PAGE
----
The cold snap continues into Friday.
The forecast low for early Thursday morning in Columbia was 15 degrees. With a brisk breeze, wind-chill temperatures were expected in the single digits early Thursday, including 4 degrees in Columbia.
The Columbia Metropolitan Airport recorded a reading of 17 degrees with a wind chill factor making it feel like 8 degrees.
Temperatures Thursday are forecast to rise only to 33 and drop to around 19 overnight. But the winds will die down by then.
While temperatures that cold are rare in Columbia, that wouldn’t break the Jan. 8 record of 12, set in 1970.
Columbia has had 115 days with lows below 15 degrees in 127 years, including three last January, according to the Southeast Regional Climate Center.
Here’s how we’re coping with this unusual blast of cold air.
The United Way of the Midlands operates an Inclement Weather Center at 1219 Laurel St. on nights when temperatures are expected to drop to 40 degrees or below in Columbia. Some days, that’s a tough call if the forecast is right around 40. It will be an easy call for the next few days.
Adults who use the center are picked up between 5:45 p.m. and 7 p.m. at 1219 Laurel St. The Salvation Army prepares hot meals for dinner along with a small breakfast. The shelter closes every morning by 7 a.m.
Travelers already have been calling major airlines flying out of Columbia to re-book their flights as a dangerous cold snap approaches, according to Columbia Metropolitan Airport spokeswoman Kaela Harmon. Most of the airlines have been accommodating, she said.
The airport is not making any special preparations for its runways because precipitation is not anticipated in Columbia, Harmon said.
Anyone flying out of Columbia over the next few days should check with their airlines for possible delays because of more severe weather in other cities. Or check the flight board at columbiaairport.com for delays.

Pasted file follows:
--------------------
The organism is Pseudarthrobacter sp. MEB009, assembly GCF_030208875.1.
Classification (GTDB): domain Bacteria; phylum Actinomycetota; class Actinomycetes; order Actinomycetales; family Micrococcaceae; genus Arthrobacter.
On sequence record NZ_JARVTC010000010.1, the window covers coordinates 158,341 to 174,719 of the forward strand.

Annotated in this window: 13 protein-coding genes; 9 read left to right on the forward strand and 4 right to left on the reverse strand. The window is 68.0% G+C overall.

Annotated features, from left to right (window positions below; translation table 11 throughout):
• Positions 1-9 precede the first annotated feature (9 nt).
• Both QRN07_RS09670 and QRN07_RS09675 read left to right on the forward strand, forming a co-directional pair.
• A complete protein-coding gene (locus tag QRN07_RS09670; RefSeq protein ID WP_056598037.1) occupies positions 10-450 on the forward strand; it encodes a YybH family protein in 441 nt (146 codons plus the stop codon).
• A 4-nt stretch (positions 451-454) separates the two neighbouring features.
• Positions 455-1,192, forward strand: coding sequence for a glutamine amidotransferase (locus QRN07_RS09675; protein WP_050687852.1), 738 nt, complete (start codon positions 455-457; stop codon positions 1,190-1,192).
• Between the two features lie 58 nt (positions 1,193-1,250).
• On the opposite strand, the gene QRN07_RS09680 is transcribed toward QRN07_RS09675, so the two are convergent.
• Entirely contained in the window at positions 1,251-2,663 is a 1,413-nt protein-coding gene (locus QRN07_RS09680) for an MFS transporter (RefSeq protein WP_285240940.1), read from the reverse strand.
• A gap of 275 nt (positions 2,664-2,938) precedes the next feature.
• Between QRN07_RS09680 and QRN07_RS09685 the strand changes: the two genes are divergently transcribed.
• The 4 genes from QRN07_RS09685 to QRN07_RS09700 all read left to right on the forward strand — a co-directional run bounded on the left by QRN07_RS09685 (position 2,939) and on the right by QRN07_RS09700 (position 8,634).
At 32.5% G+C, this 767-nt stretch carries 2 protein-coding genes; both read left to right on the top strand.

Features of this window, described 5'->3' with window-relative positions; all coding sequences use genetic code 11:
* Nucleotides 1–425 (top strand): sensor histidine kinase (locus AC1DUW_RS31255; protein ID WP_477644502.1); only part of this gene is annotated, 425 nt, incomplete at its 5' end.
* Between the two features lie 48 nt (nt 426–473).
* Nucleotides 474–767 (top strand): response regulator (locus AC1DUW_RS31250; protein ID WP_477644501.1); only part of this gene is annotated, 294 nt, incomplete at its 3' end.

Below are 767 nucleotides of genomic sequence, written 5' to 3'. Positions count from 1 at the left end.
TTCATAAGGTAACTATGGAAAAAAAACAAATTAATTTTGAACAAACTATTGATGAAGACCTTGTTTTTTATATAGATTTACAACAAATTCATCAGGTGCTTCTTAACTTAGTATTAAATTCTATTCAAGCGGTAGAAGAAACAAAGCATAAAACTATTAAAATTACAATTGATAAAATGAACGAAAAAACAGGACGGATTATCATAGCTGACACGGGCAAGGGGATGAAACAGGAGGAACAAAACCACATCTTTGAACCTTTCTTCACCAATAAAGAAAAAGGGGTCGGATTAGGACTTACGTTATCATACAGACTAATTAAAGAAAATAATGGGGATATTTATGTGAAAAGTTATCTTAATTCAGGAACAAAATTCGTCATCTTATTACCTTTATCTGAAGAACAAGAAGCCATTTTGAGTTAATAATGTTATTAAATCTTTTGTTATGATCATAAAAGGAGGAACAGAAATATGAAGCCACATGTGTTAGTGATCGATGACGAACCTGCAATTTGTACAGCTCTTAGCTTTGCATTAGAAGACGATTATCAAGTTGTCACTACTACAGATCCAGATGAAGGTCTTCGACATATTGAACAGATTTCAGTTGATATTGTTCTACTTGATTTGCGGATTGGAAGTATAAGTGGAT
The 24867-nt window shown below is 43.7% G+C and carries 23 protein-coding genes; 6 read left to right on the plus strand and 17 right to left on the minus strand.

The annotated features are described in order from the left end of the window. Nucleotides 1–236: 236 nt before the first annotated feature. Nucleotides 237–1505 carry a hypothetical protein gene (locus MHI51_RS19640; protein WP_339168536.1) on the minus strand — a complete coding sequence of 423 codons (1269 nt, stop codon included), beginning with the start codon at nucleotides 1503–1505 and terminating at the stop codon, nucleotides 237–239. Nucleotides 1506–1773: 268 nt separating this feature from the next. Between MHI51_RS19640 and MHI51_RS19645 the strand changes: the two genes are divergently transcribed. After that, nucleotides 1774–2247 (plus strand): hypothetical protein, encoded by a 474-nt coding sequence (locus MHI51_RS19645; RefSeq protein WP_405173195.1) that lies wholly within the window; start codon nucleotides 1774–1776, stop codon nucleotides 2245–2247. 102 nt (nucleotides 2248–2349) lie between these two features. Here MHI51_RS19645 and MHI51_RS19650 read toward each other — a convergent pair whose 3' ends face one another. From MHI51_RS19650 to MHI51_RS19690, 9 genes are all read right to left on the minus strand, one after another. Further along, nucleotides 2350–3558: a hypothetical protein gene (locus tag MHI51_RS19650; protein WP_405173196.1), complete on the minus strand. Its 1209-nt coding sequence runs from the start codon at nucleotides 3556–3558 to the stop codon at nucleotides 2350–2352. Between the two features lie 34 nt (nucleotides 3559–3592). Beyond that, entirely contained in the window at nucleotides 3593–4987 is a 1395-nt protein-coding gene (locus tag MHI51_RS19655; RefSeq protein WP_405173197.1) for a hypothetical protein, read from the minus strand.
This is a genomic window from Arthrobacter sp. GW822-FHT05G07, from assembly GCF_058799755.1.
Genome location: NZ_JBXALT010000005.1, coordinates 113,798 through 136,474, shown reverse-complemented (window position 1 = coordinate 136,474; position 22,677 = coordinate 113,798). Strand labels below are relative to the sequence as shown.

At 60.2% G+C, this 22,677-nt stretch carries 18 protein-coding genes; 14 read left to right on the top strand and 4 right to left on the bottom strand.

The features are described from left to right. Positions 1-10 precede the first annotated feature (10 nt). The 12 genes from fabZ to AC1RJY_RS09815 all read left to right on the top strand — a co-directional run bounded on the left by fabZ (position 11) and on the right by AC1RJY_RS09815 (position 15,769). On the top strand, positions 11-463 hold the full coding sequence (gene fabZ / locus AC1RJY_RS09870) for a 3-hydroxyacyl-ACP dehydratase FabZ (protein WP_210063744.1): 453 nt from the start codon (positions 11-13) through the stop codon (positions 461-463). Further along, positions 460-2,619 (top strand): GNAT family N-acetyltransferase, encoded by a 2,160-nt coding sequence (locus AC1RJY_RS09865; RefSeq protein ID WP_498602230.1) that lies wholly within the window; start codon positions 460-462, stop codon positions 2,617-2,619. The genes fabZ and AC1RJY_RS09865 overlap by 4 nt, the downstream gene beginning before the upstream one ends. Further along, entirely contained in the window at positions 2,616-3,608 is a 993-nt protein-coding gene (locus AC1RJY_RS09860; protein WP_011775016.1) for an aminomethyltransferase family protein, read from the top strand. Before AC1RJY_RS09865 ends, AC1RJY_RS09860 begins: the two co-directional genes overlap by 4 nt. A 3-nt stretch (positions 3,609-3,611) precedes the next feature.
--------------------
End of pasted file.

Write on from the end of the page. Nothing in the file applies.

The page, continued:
Traffic at Bolands Ace Hardware in Chapin had picked up a good bit Wednesday morning, with folks stocking up on propane, faucet covers, pipe wrap and heaters, manager Beth Shealy said. She expected an even bigger rush once folks get off work Wednesday afternoon, but finding a faucet cover might be a hard task.
The store was just able to stock up on covers this week, getting in three dozen at a discounted price.
“They’re selling like hotcakes,” she said, predicting that the store would be out of stock shortly after lunch. The items, which protects outside faucets from freezing during the cold weather usually cost $8.99 but were selling for $4.99.
Customers still should be able to stock up on propane since the store’s tanks were refilled Wednesday morning, Shealy said.
Too cold to golf?
Golf is a year-round sport in South Carolina, but c’mon, who wants to play when the wind chill is in the single digits? Oak Hills Golf Club north of Columbia recognized that reality and announced Wednesday that it will be closed on Thursday. It will re-open Friday, when early morning temperatures still might hit the teens, but the day is expected to warm into the 40s with little wind.
A few school delays
Some Midlands school districts planned delayed starts Thursday as a result of forecasts of bitterly cold overnight temperatures.
Newberry County had a two-hour delay for students, according to a news release. Kershaw County also had a two-hour delay for students, a news release said. Staff is expected to report at their normal times. Three- and 4-year-old students in morning classes will not attend, the release noted. Breakfast will be served.
Richland One had a two-hour delay for students on Thursday.
Among districts operating on regular schedules are Richland 2, Lexington 1, Lexington 2, Lexington 3, Lexington 4 and Lexington-Richland 5.
Pets keeping warm
Even dogs acclimated to the cold in Columbia should be brought inside when temperatures drop this low. Pets Inc. put out a Facebook plea for temporary foster homes for the handful of dogs that usually spend the night outside at its facility, said Lauren Stewart, outreach coordinator. Dogs that don’t get foster homes will be brought inside the Pets Inc. building, which already is packed with critters.